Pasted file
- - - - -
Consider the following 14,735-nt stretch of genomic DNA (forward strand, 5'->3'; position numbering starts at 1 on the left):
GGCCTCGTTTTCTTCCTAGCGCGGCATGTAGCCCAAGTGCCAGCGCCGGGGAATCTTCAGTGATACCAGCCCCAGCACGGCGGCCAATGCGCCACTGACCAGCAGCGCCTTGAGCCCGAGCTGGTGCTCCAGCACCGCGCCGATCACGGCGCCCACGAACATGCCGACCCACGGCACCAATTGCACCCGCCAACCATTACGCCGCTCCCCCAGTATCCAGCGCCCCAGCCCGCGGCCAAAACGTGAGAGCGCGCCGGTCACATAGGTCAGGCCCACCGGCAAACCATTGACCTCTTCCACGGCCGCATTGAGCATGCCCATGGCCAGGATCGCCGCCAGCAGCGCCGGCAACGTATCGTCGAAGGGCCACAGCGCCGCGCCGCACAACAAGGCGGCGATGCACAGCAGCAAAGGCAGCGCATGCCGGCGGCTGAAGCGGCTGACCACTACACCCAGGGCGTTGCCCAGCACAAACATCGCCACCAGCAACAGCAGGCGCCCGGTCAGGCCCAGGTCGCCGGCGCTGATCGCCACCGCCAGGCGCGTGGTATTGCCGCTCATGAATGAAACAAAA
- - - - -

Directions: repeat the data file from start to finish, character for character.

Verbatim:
Consider the following 14,735-nt stretch of genomic DNA (forward strand, 5'->3'; position numbering starts at 1 on the left):
GGCCTCGTTTTCTTCCTAGCGCGGCATGTAGCCCAAGTGCCAGCGCCGGGGAATCTTCAGTGATACCAGCCCCAGCACGGCGGCCAATGCGCCACTGACCAGCAGCGCCTTGAGCCCGAGCTGGTGCTCCAGCACCGCGCCGATCACGGCGCCCACGAACATGCCGACCCACGGCACCAATTGCACCCGCCAACCATTACGCCGCTCCCCCAGTATCCAGCGCCCCAGCCCGCGGCCAAAACGTGAGAGCGCGCCGGTCACATAGGTCAGGCCCACCGGCAAACCATTGACCTCTTCCACGGCCGCATTGAGCATGCCCATGGCCAGGATCGCCGCCAGCAGCGCCGGCAACGTATCGTCGAAGGGCCACAGCGCCGCGCCGCACAACAAGGCGGCGATGCACAGCAGCAAAGGCAGCGCATGCCGGCGGCTGAAGCGGCTGACCACTACACCCAGGGCGTTGCCCAGCACAAACATCGCCACCAGCAACAGCAGGCGCCCGGTCAGGCCCAGGTCGCCGGCGCTGATCGCCACCGCCAGGCGCGTGGTATTGCCGCTCATGAATGAAACAAAA